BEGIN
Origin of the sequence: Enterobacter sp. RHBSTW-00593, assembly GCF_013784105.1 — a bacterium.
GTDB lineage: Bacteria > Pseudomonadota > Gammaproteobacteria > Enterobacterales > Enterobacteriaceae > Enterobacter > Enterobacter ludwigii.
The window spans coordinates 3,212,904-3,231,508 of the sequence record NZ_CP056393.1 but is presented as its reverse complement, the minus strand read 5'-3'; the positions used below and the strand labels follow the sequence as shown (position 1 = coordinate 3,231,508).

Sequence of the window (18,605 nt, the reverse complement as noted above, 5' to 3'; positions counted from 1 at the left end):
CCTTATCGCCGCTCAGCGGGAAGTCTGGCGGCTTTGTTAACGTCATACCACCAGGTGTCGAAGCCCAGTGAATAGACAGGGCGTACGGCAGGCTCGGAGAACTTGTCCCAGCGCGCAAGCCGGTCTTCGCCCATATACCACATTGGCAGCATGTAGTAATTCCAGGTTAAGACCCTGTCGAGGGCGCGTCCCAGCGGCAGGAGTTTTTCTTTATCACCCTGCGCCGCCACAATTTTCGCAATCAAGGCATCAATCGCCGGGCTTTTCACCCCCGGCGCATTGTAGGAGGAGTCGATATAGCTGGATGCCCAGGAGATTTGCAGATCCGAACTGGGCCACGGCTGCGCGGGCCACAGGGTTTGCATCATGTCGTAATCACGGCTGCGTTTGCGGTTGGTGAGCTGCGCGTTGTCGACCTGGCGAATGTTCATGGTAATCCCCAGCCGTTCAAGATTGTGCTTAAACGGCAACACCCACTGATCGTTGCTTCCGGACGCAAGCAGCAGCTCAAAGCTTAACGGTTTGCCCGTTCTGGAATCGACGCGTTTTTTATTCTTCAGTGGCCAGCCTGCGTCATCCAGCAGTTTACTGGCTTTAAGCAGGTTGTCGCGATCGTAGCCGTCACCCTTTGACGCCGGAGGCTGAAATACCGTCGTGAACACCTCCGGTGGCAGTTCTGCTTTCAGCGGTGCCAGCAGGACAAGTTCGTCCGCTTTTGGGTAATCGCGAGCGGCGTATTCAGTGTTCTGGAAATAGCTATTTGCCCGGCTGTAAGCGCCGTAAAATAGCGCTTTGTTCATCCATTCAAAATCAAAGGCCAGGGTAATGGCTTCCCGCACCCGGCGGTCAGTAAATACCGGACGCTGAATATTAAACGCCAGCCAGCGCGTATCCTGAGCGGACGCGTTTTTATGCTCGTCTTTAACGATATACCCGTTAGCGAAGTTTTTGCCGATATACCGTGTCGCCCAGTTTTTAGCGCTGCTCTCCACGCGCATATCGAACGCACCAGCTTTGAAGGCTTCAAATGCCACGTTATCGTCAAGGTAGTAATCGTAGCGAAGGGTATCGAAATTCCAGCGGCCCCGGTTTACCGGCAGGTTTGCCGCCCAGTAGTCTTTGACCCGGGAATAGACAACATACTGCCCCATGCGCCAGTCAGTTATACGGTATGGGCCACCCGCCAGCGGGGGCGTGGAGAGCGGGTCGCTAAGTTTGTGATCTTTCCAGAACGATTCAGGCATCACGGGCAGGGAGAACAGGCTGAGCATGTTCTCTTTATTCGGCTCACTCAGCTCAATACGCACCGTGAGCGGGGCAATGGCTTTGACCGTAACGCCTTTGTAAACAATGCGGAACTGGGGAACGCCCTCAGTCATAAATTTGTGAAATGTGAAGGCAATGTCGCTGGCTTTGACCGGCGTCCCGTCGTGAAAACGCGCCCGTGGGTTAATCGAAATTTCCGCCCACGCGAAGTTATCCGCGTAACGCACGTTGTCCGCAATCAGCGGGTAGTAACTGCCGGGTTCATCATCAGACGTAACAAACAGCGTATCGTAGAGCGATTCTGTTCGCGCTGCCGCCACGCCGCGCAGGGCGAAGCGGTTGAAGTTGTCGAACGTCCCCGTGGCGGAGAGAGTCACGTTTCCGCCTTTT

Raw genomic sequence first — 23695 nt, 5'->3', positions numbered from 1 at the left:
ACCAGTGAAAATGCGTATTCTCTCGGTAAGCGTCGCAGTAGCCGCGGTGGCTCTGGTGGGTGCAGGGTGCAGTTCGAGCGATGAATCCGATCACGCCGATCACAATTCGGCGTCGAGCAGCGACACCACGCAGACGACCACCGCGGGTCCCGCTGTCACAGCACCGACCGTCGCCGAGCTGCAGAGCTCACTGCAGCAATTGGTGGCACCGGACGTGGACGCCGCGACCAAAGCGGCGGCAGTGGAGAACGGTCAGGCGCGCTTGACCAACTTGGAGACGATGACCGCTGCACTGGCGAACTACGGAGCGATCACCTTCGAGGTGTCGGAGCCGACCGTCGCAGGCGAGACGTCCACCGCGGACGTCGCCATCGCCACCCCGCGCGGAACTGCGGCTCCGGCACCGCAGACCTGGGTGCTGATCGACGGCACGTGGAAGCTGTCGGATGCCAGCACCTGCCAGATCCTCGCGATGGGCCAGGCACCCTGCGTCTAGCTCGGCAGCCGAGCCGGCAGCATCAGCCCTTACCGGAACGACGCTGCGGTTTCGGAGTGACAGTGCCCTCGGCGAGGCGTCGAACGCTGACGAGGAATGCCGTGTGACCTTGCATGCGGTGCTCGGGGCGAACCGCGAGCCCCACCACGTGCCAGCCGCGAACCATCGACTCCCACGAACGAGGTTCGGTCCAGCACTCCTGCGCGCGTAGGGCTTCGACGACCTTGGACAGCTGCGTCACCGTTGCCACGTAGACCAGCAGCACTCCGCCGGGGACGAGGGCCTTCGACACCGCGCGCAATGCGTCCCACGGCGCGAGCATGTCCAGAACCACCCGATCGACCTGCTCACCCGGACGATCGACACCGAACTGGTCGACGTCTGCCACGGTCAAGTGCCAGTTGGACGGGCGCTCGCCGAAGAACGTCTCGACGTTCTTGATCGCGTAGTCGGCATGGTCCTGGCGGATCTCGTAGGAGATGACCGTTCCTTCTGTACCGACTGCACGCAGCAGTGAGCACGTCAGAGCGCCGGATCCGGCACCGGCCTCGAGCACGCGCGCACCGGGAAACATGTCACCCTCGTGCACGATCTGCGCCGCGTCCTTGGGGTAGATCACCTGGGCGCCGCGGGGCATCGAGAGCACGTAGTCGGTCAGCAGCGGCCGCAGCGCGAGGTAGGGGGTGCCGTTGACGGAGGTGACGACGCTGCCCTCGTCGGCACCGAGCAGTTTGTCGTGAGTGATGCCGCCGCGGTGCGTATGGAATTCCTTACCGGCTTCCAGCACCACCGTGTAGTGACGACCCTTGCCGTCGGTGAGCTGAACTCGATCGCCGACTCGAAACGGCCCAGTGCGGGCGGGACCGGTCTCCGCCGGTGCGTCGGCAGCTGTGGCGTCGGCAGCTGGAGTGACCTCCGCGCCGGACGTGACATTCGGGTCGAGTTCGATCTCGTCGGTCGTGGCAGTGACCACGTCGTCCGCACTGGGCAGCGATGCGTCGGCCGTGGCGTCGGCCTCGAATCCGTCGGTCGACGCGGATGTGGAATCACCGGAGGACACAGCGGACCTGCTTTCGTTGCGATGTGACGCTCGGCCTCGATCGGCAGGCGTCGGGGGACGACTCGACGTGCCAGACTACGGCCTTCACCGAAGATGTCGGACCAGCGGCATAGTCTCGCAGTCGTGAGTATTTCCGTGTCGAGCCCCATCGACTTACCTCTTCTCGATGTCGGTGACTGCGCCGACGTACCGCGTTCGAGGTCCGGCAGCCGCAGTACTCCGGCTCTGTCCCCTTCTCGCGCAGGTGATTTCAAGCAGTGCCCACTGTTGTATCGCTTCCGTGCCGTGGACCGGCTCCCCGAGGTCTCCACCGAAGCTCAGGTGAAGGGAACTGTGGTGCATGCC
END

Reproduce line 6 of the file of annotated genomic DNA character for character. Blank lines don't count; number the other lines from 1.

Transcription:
Raw genomic sequence first — 23695 nt, 5'->3', positions numbered from 1 at the left: